To four visiting scholars in Pittsburgh, curing the global AIDS epidemic might have nothing to do with medicine. They're not working in laboratories on the next generation of antiretrovirals, or looking for a breakthrough vaccine. They've been on the front lines of a problem that is at once both more elemental and infinitely complicated.
It's why an engineer-turned-activist from Pakistan, who despite his attraction to men didn't hear the word "gay" until he was 18, is trying to figure out why HIV-positive men in his home country often never seek treatment — even if they know their status. Or why the first person to speak publicly about being HIV-positive in Belize is trying to understand the barriers to HIV-testing there, despite threats of assassination.
"They see the barriers in their work is not giving pills to people, it's getting them to take the pills," explains Ron Stall, director of the Center for LGBT Health Research at the University of Pittsburgh. "We now have the tools that we need to stop the epidemic, but what we don't have are ways to break through the stigma."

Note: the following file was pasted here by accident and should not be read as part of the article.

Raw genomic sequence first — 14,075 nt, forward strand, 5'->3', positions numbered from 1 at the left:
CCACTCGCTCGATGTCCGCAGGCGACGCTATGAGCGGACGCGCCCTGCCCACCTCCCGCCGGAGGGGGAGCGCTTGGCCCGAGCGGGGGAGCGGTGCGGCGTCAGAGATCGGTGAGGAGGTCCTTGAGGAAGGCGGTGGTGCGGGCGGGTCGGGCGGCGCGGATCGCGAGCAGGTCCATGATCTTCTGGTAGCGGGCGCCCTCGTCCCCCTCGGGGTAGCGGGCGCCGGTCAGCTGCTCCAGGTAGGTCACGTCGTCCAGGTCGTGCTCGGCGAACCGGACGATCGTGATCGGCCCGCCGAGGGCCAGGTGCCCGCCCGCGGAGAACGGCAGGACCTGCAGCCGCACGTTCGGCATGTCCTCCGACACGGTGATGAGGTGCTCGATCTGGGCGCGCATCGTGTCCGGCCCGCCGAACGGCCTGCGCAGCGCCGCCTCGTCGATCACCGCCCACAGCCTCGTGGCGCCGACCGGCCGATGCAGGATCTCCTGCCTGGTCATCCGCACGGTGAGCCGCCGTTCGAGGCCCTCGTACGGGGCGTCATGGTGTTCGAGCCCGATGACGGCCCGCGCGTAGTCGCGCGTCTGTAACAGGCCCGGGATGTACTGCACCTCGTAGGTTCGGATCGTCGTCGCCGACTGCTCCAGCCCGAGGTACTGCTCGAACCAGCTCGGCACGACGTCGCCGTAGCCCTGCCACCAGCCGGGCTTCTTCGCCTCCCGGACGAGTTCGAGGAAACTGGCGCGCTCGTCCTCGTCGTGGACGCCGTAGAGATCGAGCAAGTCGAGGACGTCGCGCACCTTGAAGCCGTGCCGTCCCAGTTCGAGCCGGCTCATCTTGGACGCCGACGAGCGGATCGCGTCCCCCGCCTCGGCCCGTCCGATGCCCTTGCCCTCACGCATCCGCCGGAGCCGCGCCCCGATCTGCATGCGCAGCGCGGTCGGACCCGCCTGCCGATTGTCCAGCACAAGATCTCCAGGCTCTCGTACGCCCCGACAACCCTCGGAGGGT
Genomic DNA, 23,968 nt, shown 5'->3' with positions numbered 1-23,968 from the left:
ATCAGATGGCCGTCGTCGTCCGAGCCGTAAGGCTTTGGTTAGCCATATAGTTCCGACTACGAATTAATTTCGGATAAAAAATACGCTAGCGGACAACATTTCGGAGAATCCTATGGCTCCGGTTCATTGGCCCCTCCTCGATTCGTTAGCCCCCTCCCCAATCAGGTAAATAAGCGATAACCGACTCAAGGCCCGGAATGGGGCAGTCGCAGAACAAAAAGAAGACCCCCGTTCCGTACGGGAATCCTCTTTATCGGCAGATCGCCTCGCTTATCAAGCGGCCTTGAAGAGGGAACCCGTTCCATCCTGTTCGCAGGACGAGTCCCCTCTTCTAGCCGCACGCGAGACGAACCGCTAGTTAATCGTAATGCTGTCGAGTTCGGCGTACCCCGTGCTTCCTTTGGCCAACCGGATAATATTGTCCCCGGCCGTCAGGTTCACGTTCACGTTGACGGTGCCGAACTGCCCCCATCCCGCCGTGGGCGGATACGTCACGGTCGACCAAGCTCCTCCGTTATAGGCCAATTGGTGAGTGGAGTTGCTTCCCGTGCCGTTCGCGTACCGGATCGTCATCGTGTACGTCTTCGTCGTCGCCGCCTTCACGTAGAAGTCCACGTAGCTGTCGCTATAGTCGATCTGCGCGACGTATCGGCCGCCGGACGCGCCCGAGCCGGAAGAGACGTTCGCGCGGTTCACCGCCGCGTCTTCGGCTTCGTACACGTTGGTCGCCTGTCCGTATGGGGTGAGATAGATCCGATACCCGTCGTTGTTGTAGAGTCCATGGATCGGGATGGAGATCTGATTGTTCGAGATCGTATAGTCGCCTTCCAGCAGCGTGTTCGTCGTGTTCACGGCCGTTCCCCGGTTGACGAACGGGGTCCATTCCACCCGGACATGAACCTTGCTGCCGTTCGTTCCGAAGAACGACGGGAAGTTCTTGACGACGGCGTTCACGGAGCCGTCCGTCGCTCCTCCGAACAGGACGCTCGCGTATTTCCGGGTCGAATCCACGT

Under Stall's direction, four visiting scholars from China, Pakistan, Belize and South Africa are spending the next five months devising research projects to address HIV-related health crises in their home countries. The projects range from understanding the barriers that keep people from receiving care to testing the efficacy of at-home HIV screening.
The program, funded by the Foundation for AIDS Research (amfAR) and hosted by Pitt, is designed to take people who are already part of organizations that are connected to LGBT populations in their home countries, so they can take advantage of that social infrastructure to conduct research.
"We get applications every year from people who say, 'There's a price on my head, and if you don't pick me I might die,'" Stall explains. "One of the commonalities of the global HIV epidemic is that it's a very rare country indeed where gay men are not doing worse than the background population. What we're hoping, of course, is that the scholars we're training turn into leaders."
But before they could begin breaking down the stigma that contributes to one of the world's worst public-health crises, they had to first escape it themselves.